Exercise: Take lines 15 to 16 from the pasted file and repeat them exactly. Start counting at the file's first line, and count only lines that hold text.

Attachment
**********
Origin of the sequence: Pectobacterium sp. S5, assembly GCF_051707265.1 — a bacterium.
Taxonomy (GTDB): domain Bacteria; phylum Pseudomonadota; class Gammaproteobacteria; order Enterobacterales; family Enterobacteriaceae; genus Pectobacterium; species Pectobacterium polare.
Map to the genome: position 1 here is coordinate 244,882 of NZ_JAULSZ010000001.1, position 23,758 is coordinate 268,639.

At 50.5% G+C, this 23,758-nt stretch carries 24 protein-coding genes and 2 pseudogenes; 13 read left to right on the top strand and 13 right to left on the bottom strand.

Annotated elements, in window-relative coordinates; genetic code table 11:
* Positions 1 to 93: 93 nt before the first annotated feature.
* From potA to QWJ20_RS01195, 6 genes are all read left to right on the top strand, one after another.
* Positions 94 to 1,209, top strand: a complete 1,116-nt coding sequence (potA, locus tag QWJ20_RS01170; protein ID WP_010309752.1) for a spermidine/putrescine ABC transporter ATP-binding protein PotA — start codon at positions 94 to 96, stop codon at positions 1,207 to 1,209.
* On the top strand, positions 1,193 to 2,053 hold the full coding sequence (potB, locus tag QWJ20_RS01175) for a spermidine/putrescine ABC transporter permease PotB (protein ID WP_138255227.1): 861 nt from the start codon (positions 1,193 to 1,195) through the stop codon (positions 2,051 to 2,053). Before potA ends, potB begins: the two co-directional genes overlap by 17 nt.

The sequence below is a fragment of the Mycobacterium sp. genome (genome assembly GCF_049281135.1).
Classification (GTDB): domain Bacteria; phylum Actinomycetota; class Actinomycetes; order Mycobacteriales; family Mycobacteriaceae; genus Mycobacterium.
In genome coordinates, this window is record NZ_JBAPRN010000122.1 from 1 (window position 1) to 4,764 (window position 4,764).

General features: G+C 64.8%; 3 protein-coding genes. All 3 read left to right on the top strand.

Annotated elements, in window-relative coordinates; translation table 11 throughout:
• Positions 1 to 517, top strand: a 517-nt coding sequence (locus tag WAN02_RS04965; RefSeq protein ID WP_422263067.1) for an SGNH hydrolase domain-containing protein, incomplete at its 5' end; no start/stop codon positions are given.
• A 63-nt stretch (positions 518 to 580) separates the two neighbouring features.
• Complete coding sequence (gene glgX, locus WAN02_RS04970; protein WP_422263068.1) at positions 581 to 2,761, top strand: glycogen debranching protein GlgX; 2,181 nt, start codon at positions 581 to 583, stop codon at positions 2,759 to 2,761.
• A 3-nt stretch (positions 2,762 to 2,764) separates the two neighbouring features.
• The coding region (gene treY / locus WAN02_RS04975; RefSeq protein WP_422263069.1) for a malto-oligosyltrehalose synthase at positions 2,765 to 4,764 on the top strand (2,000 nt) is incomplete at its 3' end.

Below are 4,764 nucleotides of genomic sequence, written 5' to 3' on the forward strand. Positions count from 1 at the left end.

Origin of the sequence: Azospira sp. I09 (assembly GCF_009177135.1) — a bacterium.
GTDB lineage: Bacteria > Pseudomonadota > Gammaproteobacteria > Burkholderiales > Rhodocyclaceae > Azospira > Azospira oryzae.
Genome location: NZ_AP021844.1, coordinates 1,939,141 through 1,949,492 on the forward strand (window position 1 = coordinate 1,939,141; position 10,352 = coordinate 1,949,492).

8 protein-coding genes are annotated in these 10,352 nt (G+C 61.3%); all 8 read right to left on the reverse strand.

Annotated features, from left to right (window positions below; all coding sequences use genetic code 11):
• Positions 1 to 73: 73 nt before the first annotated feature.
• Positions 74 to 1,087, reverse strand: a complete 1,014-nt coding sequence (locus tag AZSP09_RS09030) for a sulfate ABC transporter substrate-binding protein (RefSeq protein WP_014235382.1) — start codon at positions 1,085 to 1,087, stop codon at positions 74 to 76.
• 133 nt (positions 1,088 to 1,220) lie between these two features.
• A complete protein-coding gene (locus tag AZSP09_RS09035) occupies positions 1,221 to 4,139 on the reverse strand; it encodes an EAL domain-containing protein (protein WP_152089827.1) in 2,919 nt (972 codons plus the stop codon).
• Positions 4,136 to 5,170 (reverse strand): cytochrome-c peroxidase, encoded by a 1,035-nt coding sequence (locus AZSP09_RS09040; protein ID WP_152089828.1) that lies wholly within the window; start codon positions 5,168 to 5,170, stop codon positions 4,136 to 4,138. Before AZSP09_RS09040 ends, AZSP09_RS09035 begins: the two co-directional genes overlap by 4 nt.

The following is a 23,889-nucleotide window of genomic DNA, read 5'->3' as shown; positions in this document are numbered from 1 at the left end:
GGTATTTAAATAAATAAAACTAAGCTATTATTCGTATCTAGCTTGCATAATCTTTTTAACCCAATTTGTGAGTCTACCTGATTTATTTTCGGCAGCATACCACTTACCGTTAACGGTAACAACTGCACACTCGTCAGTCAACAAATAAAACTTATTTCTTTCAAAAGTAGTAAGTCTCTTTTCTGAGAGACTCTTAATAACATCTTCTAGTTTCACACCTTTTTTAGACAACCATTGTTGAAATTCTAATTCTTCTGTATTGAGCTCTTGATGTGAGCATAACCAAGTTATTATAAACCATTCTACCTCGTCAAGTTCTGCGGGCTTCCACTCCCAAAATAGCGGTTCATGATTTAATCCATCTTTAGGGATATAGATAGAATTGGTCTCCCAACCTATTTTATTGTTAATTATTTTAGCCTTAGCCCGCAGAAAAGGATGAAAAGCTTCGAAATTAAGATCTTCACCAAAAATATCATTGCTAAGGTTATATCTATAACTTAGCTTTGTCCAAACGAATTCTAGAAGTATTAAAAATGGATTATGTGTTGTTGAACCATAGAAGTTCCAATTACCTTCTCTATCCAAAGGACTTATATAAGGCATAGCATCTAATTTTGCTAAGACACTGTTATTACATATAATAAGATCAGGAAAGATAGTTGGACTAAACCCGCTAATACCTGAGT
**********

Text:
• Positions 1 to 517, top strand: a 517-nt coding sequence (locus tag WAN02_RS04965; RefSeq protein ID WP_422263067.1) for an SGNH hydrolase domain-containing protein, incomplete at its 5' end; no start/stop codon positions are given.
• A 63-nt stretch (positions 518 to 580) separates the two neighbouring features.